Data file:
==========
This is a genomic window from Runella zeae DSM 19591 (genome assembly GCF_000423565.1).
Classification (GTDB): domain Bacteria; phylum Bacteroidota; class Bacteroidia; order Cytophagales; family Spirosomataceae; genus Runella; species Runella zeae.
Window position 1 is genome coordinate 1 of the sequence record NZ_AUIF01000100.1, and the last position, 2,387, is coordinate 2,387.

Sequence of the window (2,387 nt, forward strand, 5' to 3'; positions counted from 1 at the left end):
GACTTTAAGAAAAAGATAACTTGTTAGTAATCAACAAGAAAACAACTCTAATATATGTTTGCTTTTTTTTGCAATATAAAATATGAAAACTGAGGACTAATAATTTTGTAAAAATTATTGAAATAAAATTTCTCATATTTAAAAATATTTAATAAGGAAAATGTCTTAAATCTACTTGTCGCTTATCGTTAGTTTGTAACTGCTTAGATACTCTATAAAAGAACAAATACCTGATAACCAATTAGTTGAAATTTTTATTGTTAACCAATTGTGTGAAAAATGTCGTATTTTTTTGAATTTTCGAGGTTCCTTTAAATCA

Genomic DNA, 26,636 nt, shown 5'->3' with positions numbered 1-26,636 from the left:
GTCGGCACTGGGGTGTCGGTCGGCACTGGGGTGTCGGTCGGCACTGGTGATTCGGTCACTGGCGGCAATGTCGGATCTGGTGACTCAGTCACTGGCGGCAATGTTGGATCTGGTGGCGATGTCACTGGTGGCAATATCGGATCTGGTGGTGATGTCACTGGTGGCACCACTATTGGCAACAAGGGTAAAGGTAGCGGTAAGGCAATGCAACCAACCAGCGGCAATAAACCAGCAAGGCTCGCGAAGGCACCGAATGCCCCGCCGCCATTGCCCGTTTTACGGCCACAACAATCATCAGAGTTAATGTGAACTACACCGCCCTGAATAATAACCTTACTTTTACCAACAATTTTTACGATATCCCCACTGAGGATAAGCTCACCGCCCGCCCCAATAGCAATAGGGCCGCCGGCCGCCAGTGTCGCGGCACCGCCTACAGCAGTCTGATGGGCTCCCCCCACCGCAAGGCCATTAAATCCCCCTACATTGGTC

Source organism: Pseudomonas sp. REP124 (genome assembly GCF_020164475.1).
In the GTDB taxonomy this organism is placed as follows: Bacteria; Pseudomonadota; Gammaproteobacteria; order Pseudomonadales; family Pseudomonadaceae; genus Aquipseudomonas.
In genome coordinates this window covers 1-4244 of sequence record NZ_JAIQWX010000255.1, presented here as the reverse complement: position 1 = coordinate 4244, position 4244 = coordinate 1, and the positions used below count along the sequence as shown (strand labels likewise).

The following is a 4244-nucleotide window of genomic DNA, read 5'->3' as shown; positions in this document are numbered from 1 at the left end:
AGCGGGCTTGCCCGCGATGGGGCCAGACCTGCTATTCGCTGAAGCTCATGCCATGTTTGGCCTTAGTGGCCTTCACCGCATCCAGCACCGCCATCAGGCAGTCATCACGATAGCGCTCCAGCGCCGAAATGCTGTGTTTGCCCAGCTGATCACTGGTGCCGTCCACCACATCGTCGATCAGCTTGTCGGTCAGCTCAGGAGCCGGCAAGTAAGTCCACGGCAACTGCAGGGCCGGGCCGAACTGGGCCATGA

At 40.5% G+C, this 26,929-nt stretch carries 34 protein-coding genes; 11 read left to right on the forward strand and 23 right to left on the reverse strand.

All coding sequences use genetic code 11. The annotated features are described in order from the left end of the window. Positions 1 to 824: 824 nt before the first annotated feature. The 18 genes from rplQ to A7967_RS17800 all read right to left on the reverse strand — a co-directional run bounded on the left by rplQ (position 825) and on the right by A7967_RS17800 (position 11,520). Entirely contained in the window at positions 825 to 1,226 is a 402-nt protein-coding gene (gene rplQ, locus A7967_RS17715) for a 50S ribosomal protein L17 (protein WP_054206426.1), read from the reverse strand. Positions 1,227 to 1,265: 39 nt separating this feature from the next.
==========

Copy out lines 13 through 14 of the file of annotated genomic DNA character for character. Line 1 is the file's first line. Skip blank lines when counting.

At 40.5% G+C, this 26,929-nt stretch carries 34 protein-coding genes; 11 read left to right on the forward strand and 23 right to left on the reverse strand.

All coding sequences use genetic code 11. The annotated features are described in order from the left end of the window. Positions 1 to 824: 824 nt before the first annotated feature. The 18 genes from rplQ to A7967_RS17800 all read right to left on the reverse strand — a co-directional run bounded on the left by rplQ (position 825) and on the right by A7967_RS17800 (position 11,520). Entirely contained in the window at positions 825 to 1,226 is a 402-nt protein-coding gene (gene rplQ, locus A7967_RS17715) for a 50S ribosomal protein L17 (protein WP_054206426.1), read from the reverse strand. Positions 1,227 to 1,265: 39 nt separating this feature from the next.